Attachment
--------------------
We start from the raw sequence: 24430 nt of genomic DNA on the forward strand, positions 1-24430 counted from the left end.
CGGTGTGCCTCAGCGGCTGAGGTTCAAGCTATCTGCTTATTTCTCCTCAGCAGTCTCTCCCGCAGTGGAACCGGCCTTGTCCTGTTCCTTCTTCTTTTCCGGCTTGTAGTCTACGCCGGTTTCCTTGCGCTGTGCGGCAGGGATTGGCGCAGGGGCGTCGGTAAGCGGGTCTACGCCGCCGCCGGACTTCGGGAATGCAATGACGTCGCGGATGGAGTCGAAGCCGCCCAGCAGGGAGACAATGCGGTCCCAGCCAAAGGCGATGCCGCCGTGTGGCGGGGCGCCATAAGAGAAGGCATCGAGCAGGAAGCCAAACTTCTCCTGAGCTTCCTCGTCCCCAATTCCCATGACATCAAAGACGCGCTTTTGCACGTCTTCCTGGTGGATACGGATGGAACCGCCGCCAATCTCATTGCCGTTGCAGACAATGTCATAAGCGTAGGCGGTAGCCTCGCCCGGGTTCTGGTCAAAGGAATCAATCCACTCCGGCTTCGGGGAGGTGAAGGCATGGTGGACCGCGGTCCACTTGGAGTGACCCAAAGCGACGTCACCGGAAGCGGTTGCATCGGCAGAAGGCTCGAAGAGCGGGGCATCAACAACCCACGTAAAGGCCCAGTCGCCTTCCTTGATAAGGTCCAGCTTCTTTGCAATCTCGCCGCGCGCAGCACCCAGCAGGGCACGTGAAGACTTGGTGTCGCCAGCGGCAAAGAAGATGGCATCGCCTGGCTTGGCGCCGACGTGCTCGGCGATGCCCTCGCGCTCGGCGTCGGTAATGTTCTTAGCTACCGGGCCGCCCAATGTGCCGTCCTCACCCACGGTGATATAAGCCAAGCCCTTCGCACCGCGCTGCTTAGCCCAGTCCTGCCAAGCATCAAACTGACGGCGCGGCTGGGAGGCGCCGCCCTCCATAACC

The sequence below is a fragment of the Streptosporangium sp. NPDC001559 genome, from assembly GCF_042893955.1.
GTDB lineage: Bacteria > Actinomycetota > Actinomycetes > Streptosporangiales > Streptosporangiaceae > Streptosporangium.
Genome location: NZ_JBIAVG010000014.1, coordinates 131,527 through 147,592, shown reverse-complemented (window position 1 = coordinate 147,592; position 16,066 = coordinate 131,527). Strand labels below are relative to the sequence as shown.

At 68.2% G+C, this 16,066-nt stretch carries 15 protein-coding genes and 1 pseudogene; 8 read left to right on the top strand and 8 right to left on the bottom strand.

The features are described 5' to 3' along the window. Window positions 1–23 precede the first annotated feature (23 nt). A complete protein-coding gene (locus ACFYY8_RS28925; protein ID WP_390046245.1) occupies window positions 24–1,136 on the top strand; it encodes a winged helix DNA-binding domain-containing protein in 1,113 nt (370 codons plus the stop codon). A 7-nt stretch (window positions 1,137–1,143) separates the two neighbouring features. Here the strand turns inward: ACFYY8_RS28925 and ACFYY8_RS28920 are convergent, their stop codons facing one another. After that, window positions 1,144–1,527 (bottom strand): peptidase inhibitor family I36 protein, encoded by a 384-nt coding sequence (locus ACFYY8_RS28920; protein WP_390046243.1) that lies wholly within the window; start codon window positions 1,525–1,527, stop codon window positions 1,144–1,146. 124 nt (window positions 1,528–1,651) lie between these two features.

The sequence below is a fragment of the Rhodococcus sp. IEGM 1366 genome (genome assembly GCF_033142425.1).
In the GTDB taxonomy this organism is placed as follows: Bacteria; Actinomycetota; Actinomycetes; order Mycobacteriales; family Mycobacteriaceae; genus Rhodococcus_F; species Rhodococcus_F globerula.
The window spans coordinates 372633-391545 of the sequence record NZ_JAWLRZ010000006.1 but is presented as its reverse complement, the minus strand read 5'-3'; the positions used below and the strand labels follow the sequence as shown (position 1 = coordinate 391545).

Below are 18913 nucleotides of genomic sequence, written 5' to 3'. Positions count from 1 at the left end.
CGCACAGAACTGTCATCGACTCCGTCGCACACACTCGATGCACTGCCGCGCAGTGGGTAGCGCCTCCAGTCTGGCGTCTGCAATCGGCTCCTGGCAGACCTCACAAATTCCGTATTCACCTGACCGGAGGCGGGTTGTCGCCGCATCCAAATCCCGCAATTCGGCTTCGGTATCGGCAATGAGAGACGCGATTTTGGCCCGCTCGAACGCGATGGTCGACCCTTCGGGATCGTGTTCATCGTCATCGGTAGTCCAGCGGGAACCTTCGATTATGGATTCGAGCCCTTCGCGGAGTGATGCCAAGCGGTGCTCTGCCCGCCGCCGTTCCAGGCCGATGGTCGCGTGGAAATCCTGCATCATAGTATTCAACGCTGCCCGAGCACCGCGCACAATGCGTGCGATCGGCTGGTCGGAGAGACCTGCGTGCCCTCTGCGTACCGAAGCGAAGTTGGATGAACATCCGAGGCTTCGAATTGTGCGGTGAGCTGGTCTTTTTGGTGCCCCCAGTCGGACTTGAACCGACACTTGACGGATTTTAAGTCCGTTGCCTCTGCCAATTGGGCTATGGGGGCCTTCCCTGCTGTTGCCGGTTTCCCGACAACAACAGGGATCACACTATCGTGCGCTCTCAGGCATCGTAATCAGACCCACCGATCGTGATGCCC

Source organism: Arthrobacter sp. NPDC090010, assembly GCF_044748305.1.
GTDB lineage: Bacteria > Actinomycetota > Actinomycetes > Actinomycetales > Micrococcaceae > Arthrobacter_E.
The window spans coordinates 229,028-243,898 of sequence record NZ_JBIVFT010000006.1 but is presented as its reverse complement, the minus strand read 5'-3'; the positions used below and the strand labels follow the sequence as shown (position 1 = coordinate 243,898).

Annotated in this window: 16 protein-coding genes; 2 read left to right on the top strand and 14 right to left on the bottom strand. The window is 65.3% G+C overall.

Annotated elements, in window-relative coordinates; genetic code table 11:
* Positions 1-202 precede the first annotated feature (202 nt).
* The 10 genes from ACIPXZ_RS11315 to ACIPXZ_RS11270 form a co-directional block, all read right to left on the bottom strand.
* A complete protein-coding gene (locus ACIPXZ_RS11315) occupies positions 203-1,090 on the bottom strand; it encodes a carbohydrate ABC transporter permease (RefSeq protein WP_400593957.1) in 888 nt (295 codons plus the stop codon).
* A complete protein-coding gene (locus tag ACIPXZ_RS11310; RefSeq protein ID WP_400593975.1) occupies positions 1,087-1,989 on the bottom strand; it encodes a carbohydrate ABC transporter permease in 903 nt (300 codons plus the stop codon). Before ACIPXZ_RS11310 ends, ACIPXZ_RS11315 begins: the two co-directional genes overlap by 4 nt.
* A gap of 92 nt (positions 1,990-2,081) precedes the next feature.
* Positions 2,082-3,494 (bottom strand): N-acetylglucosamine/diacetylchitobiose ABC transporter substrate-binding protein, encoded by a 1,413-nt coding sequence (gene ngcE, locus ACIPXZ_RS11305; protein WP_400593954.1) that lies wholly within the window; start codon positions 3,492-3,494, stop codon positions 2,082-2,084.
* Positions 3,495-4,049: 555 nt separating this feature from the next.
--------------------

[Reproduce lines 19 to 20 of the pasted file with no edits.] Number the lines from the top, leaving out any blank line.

* The 10 genes from ACIPXZ_RS11315 to ACIPXZ_RS11270 form a co-directional block, all read right to left on the bottom strand.
* A complete protein-coding gene (locus ACIPXZ_RS11315) occupies positions 203-1,090 on the bottom strand; it encodes a carbohydrate ABC transporter permease (RefSeq protein WP_400593957.1) in 888 nt (295 codons plus the stop codon).